Governor Andrew Cuomo with former top aid Larry Schwartz in 2014 (Mike Groll/AP/Shutterstock)
The controversial mailer implying that Cynthia Nixon is anti-Semitic, and otherwise misrepresenting the candidate’s views on issues important to the Jewish community, was the work of at least two men with close ties to Governor Andrew Cuomo, according to multiple reports.
The NY Times reports that Larry Schwartz, the governor’s former top lieutenant who he later appointed to the MTA board, signed off on the scurrilous flier. The language was drafted by David Lobl, a former special assistant to the governor who acted as a liaison to the Jewish community, before joining the campaign as a volunteer.
Emails obtained by the Times show that on September 1st, Lobl suggested to two Cuomo campaign staffers that the mailer highlight that the governor’s Democratic primary challenger “doesn’t want to fund yeshivas…is pro-BDS…has been silent on anti-Semetisim.” None of those assertions are true, but all of them soon appeared on flyers that landed in 7,000 New York mailboxes on Saturday, just before the Jewish High Holidays.
The New York Post also spoke to sources familiar with Schwartz’s role in the smear, who described him as a “henchman” and “enforcer.” A different source told the tabloid, “We all know that Larry is the person closest to the governor and he doesn’t do anything without the Cuomo’s knowledge. It’s similar to a criminal cartel where they only communicate verbally to a handful of trusted people, of which Larry is one.”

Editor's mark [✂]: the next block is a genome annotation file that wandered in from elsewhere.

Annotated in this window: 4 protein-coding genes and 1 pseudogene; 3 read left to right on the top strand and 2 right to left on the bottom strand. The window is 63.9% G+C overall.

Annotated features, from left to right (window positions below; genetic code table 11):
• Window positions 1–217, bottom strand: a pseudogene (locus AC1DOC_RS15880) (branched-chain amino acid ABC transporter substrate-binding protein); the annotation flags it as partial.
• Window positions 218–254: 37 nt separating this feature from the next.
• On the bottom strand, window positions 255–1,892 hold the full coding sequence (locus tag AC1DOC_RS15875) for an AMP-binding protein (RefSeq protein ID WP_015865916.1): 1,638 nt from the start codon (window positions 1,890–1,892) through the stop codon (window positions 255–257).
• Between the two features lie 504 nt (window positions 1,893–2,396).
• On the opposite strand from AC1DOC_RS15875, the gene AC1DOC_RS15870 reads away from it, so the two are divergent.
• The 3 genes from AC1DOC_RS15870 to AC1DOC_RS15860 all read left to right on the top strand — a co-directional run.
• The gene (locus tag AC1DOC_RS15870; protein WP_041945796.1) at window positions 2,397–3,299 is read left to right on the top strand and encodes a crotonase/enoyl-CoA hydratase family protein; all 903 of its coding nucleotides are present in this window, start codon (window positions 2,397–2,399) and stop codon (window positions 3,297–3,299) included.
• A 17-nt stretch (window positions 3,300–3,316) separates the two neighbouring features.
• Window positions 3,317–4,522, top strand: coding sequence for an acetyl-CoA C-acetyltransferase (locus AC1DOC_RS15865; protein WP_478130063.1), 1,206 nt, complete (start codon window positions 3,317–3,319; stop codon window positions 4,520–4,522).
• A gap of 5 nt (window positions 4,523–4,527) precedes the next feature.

In response to the revelations, Cuomo campaign spokesperson Lis Smith released a statement confirming that Schwartz had reviewed the mailer, but claimed that he only “saw the positive section of the mailer and never saw the negative section.”
“Had he seen it, it would have never gone out. We have said all along that the mailer was inappropriate and a mistake and have worked with the state party to change the approval process going forward to ensure this never happens again,” Smith continued.
But the state party, which promised to fix the “mistake” by sending out a clarifying mailer before Thursday’s primary, never made good on that offer, according to Nixon campaign manager Rebecca Katz. And Governor Cuomo—who has maintained that he was not personally involved in the scandal—has neither personally apologized, nor stated publicly that Nixon is not a proponent of anti-Semitism.
Instead, Cuomo appeared to spend most of the day before the primary avoiding the press, prompting a #WheresCuomo hashtag, even as an increasing number of people within his own party called on him to explicitly address the mailer.
A representative for the State Democratic Party did not immediately respond to a request for comment. The Cuomo campaign did not respond to Gothamist’s request for comment.